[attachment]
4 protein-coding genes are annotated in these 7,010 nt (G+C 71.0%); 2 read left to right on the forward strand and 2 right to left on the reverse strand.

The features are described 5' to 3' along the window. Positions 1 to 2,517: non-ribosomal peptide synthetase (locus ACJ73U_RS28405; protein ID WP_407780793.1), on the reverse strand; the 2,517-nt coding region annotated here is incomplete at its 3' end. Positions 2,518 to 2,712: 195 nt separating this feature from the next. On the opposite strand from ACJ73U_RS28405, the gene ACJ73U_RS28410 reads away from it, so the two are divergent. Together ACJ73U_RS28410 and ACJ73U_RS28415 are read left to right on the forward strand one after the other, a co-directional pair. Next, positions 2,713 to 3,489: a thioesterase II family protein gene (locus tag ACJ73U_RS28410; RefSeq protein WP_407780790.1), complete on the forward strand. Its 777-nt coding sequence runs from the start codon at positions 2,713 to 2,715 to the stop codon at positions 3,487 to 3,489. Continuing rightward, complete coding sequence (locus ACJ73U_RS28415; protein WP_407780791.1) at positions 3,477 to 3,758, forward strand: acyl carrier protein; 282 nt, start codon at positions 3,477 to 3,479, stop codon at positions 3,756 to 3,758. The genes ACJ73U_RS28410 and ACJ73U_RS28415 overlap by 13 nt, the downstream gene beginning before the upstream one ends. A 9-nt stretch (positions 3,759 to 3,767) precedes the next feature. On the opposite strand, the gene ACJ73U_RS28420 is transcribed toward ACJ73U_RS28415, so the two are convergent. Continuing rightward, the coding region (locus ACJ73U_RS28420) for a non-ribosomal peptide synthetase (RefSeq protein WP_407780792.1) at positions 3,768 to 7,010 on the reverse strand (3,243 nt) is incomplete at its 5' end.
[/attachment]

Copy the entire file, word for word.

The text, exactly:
4 protein-coding genes are annotated in these 7,010 nt (G+C 71.0%); 2 read left to right on the forward strand and 2 right to left on the reverse strand.

The features are described 5' to 3' along the window. Positions 1 to 2,517: non-ribosomal peptide synthetase (locus ACJ73U_RS28405; protein ID WP_407780793.1), on the reverse strand; the 2,517-nt coding region annotated here is incomplete at its 3' end. Positions 2,518 to 2,712: 195 nt separating this feature from the next. On the opposite strand from ACJ73U_RS28405, the gene ACJ73U_RS28410 reads away from it, so the two are divergent. Together ACJ73U_RS28410 and ACJ73U_RS28415 are read left to right on the forward strand one after the other, a co-directional pair. Next, positions 2,713 to 3,489: a thioesterase II family protein gene (locus tag ACJ73U_RS28410; RefSeq protein WP_407780790.1), complete on the forward strand. Its 777-nt coding sequence runs from the start codon at positions 2,713 to 2,715 to the stop codon at positions 3,487 to 3,489. Continuing rightward, complete coding sequence (locus ACJ73U_RS28415; protein WP_407780791.1) at positions 3,477 to 3,758, forward strand: acyl carrier protein; 282 nt, start codon at positions 3,477 to 3,479, stop codon at positions 3,756 to 3,758. The genes ACJ73U_RS28410 and ACJ73U_RS28415 overlap by 13 nt, the downstream gene beginning before the upstream one ends. A 9-nt stretch (positions 3,759 to 3,767) precedes the next feature. On the opposite strand, the gene ACJ73U_RS28420 is transcribed toward ACJ73U_RS28415, so the two are convergent. Continuing rightward, the coding region (locus ACJ73U_RS28420) for a non-ribosomal peptide synthetase (RefSeq protein WP_407780792.1) at positions 3,768 to 7,010 on the reverse strand (3,243 nt) is incomplete at its 5' end.